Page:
Hey there, Dean here. I write and publish articles on productivity, self-education, psychology, health, finance, entrepreneurship, philosophy, and more. You can read more about me here or join my free 10x Performance email course here.

Books I Read in 2016

When I started this blog at the end of 2015 and decided to publish an article weekly, I started another routine that I want to make it a habit for for a long time.


The first book I read around 12 months ago was Awaken the Giant Within by Tony Robbins. I believe there is no better book for me to read at that moment. Awaken the Giant Within fires me up to continue my writing (when my writing was awful) and make me stick to reading.

I’m not a fan of speed reading. I’m not reading so I could tell someone else how many books I had read and how smart I am. I read to pick the brain of these amazing authors, to travel through time by learning to view the world from their eyes, to live a life that is beyond the limitation of my current environment and die many times before I eventually die one day.

Then I take notes and summarized these books into a list of easily digestible lines. To remind myself the wisdom and insights I once tap into. At the same time, share these notes to everyone who asks for it.

NOTE: Before you read any further, I want to let you know about a book I’ve written for my readers. It shows you how to break bad habits and build good habits that last. Click here to download it for free.

20 Books I Read and Summarized in 2016

I didn’t read much like some of my friends who completed 170+ books in 2016, I did 20 books this year. In case any book here sparks your interests, click the book title to read the full summary.

#1 – Awaken the Giant Within by Tony Robbins

This is a self-help book packed with many big ideas. Even some claim that the concepts in the book are not backed by science and research, but it’s undoubtedly a must-read book for anyone who likes to master their inner self and change their destiny.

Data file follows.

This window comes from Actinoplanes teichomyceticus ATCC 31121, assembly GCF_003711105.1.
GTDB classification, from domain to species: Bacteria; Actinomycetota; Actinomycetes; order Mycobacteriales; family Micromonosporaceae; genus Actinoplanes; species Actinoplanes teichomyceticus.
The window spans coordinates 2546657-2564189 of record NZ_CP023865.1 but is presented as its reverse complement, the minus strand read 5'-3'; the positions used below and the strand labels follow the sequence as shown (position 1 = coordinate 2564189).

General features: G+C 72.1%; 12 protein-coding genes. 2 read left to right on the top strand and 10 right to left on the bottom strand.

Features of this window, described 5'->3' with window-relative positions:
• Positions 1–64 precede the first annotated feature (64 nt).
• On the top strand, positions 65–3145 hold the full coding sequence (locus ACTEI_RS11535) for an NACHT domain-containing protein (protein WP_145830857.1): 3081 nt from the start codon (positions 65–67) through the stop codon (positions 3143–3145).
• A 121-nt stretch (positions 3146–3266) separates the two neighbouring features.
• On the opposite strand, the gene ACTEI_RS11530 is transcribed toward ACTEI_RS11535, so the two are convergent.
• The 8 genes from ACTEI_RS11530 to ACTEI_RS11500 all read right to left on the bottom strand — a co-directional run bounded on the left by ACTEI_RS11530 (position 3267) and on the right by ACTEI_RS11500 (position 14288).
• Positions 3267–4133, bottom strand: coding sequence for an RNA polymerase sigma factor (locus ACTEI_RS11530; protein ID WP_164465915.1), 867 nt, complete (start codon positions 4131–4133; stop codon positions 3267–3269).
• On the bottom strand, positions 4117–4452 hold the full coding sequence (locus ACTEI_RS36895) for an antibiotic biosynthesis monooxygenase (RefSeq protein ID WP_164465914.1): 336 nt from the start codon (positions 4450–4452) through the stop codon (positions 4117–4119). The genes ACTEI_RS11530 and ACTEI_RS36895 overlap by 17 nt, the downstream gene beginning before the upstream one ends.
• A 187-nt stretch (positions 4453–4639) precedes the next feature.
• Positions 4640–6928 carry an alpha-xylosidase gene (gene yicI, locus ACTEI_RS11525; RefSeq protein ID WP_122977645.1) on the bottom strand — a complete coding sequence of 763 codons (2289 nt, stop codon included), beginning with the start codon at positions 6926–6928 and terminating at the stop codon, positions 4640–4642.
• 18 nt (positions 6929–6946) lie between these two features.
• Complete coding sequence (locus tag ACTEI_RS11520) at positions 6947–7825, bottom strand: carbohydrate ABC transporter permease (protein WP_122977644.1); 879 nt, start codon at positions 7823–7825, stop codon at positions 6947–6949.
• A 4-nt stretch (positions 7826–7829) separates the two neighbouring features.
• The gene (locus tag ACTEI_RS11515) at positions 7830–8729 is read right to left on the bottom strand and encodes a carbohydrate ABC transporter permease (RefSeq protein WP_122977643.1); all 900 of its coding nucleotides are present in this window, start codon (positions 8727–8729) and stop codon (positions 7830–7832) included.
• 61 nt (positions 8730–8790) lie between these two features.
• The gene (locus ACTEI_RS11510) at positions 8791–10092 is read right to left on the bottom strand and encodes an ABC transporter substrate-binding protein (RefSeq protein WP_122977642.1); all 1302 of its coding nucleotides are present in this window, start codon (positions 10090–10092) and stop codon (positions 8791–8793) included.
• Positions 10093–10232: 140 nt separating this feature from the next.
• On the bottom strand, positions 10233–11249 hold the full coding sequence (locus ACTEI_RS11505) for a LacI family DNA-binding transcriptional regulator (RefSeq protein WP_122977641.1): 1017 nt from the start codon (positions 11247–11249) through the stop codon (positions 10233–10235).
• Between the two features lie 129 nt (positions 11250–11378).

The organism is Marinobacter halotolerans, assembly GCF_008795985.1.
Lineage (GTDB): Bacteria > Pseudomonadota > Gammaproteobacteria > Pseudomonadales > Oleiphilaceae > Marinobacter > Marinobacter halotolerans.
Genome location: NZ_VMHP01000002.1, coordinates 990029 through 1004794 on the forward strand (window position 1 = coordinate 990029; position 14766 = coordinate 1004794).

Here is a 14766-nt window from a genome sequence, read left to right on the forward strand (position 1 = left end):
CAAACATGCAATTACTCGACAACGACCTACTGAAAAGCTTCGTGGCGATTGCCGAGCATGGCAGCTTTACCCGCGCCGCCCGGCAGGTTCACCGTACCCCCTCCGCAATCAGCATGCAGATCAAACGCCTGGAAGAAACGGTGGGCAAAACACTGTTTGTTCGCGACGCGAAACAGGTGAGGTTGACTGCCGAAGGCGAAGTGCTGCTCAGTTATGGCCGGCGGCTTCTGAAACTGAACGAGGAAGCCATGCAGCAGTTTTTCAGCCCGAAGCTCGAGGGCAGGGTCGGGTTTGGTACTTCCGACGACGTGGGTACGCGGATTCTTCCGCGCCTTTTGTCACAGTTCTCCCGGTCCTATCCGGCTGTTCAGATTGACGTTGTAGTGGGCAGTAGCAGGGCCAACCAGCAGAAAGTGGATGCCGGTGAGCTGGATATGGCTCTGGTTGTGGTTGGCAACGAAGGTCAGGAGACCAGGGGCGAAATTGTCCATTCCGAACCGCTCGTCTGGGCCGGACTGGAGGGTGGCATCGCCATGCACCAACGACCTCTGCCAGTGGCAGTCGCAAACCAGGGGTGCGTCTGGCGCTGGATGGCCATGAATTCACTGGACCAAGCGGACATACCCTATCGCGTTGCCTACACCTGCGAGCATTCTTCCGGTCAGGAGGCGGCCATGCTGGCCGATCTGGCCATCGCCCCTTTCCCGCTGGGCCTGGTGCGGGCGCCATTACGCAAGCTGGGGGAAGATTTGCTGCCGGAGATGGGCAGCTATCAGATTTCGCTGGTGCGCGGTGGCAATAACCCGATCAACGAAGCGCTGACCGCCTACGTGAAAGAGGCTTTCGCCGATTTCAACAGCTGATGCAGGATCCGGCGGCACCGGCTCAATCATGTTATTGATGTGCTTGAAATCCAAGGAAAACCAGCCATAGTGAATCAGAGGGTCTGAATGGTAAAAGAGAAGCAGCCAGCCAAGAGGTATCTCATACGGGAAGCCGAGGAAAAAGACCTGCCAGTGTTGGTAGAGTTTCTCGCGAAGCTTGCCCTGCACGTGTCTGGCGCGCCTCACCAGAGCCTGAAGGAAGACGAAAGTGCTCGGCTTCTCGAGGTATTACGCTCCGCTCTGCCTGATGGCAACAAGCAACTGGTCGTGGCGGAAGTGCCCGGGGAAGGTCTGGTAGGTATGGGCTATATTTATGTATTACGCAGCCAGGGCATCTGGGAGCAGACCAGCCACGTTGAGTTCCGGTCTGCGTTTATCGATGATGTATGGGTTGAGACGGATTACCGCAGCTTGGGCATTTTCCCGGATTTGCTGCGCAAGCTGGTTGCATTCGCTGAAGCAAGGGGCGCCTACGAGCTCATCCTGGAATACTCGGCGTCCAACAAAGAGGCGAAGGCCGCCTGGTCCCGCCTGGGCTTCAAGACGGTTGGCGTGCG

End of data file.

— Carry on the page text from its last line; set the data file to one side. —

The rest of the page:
#2 – The Fast Diet by Dr. Michael Mosley and Mimi Spencer

The Fast Diet is the first intermittent fasting book I read in my life after a few months of me experimenting with intermittent fasting. It covered the benefits of intermittent fasting backed by research and case studies, shows you how to do it with the 5:2 method. And finally comes with a huge list of recipes and case studies by people who practice the same type of intermittent fasting.

#3 – 59 Seconds by Professor Richard Wiseman

One of my favorite self-help books because it uncovers many hot self-help myths with science. Almost everything in it is backed by fascinating research; it also offers a bite-size action you can take to live happier, perform better, procrastinate less, improve your relationships and reduce your stress level. Frankly speaking, I found it a little dull to read this book at first but it got much interesting during my second read.

#4 – Obliquity by John Kay

A book that’s wise and pleasant to read. It packed with many true stories from historical events, politics, businesses and the author’s personal experiences. As John Kay pointed out, we can only learn about our objectives and how to achieve them through a gradual process of risk taking and discovery – what he calls obliquity.

#5 – The $100 Startup by Chris Guillebeau

A must-read book for anymore who is interested in starting a micro-business. It lay out the possibility of starting and running a successful business with a ridiculously small team (1 to 5 members) with many real life case studies. Besides, there are great insights on how you can start and run your own small business to live in your own term – from positioning yourself, finding your audience and prospects, creating your products or services, marketing, scaling and leveraging.

#6 – The Power of Habit by Charles Duhigg

The Power of Habit is by far one of the most recommended books (by me), I believe everyone should read it if they want to take control over their life. It explains perfectly how our habits work backed by science, research, and real-life stories. Besides, the book has provided practical strategies and techniques to apply the changes on the individual, organizational and society level.

#7 – The Champion’s Mind by Jim Afremow